FALL ON SNOW, FALL INTO MOAT WHILE GLISSADING
On June 21,1986, Fredrick Sigekrans (22) and Jeffrey Balin (21) were descending from the saddle between Middle and South Tetons by glissading. They reached a point ahundred vertical meters above the Meadows where Sigekrans knew there was a crevasse. He cautioned Balin about this crevasse and both detoured to avoid it. Balin soon started another glissade, but went only about four meters before he fell into a moat that he didn’t see. Both climbers estimated that Balin fell about eight meters vertically down into the moat.
Sigekrans climbed to a position where he could look down and see Balin. Balin apparently lost consciousness for a while. However, after about five minutes, Balin was able to start traversing in the moat, being unable to climb out of it. He traversed the moat by bridging between the rock wall on one side and the snow wall on the other side, finally reaching a point where the moat was less deep. In the meantime, Sigekrans’ calls for help had brought several other unidentified climbers to the scene. One of these climbers kicked steps in the snow wall of the moat, reached Balin, tied a loop of rope under Balin’s arms, and assisted him out.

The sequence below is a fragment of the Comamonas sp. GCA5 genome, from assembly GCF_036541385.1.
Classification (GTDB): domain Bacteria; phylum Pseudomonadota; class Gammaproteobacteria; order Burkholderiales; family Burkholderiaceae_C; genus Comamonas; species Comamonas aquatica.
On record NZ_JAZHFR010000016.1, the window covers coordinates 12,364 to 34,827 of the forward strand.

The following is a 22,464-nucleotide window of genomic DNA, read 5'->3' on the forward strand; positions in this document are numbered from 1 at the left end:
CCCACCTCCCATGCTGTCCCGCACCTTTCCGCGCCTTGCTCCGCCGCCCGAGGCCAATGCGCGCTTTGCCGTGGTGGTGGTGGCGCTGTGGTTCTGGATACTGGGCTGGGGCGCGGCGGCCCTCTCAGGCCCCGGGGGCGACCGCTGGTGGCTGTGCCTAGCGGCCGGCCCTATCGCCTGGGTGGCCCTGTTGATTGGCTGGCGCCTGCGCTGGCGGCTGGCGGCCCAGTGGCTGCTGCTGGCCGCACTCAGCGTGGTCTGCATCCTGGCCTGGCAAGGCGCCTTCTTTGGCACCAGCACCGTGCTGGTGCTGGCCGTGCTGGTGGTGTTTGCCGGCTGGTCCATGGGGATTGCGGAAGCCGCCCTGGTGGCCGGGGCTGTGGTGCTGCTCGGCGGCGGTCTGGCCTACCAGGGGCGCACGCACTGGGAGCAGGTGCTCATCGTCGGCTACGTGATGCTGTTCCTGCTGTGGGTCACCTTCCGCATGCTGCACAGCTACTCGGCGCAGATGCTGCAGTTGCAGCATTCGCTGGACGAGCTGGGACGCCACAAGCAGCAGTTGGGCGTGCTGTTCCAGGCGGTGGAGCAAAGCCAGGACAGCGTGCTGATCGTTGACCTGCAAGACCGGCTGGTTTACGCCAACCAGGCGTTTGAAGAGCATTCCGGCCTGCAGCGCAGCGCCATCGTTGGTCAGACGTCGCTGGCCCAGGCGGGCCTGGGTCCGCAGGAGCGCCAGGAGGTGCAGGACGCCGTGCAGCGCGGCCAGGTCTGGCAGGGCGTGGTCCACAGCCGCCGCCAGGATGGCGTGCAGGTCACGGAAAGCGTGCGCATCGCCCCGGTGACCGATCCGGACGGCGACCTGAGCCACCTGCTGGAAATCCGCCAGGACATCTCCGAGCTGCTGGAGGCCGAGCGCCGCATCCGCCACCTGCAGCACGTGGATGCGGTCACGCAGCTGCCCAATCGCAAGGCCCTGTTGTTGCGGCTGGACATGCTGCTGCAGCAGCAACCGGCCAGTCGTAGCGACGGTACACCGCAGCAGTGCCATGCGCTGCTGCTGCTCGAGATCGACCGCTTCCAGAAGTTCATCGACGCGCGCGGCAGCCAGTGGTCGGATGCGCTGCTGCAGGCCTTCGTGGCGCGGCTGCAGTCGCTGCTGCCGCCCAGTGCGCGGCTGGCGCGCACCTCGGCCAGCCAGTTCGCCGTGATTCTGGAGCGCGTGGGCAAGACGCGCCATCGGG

Balin was then assisted down to his campsite at the Meadows, where he then waited for evacuation. Sigekrans ran to the Jenny Lake Ranger Station and reported the accident. A helicopter flew Balin to St. John’s Hospital by 1630. He sustained head lacerations which required stitches. (Source: Peter Armington, Ranger, Grand Teton National Park)
This area is commonly glissaded, unroped and unprotected. The runout is usually good. Climbers can see the hazards from Garnet Canyon and on the ascent. Moats are so common here that this accident is reported in hopes that climbers will be reminded of this again. (Source: J. Williamson)